In his first term, education was one of the few areas where Obama found some common ground with Republicans. He supported traditionally Republican ideas like charter schools and merit pay, for example. But he was also unable to pass a new version of the federal education act, which is long overdue for reauthorization, and Republicans blocked an Obama bill that would have reduced teacher layoffs.

“If you work your way through the rhetoric and fuzzy language on both sides … what appeared to be a new bipartisan approach to education a la No Child Left Behind is proving to be more easily unraveled than people expected,” Henig said. “It’ll be a lot harder to make non-incremental changes in education policy.”

newark notes

In Newark, a study about school changes rings true — and raises questions — for people who lived them

PHOTO: Naomi Nix
Park Elementary principal Sylvia Esteves.

A few years ago, Park Elementary School Principal Sylvia Esteves found herself fielding questions from angst-ridden parents and teachers.

Park was expecting an influx of new students because Newark’s new enrollment system allowed parents to choose a K-8 school for their child outside of their neighborhood. That enrollment overhaul was one of many reforms education leaders have made to Newark Public Schools since 2011 in an effort to expand school choice and raise student achievement.

“What’s it going to mean for overcrowding? Will our classes get so large that we won’t have the kind of success for our students that we want to have?” Esteves recalls educators and families asking.

Park’s enrollment did grow, by about 200 students, and class sizes swelled along with it, Esteves said. But for the last two years, the share of students passing state math and English tests has risen, too.

Esteves was one of several Newark principals, teachers, and parents who told Chalkbeat they are not surprised about the results of a recent study that found test scores dropped sharply in the years immediately following the changes but then bounced back. By 2016, it found Newark students were making greater gains on English tests than they were in 2011.

Funded by the Chan Zuckerberg Initiative and conducted by Harvard researchers, the study also found the reforms had no impact on student math scores.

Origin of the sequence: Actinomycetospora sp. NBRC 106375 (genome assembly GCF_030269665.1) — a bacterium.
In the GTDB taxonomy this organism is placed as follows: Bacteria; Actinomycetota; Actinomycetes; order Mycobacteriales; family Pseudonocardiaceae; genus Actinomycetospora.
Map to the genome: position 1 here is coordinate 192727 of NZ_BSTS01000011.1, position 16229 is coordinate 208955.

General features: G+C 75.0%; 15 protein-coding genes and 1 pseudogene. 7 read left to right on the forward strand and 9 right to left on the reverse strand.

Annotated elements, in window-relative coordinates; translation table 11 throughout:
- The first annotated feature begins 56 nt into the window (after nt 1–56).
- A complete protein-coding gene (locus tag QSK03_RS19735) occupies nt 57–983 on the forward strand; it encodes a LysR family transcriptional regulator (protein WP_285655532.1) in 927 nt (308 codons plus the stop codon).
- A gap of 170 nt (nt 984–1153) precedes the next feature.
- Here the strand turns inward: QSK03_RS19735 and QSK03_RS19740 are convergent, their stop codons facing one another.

And while many Newark families and school leaders agree with the study’s conclusion — that students are making more progress now — they had very different ideas about what may have caused the initial declines, and why English growth was more obvious than math.

Supported by $200 million in private philanthropy, former superintendent Cami Anderson and other New Jersey officials in 2011 sought to make significant changes to the education landscape in Newark, where one third of more than 50,000 students attend privately managed charter schools. Their headline-grabbing reforms included a new teachers union contract with merit-based bonuses; the universal enrollment system; closing some schools; expanding charter schools; hiring new principals; requiring some teachers to reapply for their jobs; and lengthening the day at some struggling schools.

Brad Haggerty, the district’s chief academic officer, said the initial drop in student performance coincided with the district’s introduction of a host of changes: new training materials, evaluations, and curricula aligned to the Common Core standards but not yet assessed by the state’s annual test. That was initially a lot for educators to handle at once, he said, but teacher have adjusted to the changes and new standards.

“Over time our teaching cadre, our faculty across the entire district got stronger,” said Haggerty, who arrived as a special assistant to the superintendent in 2011.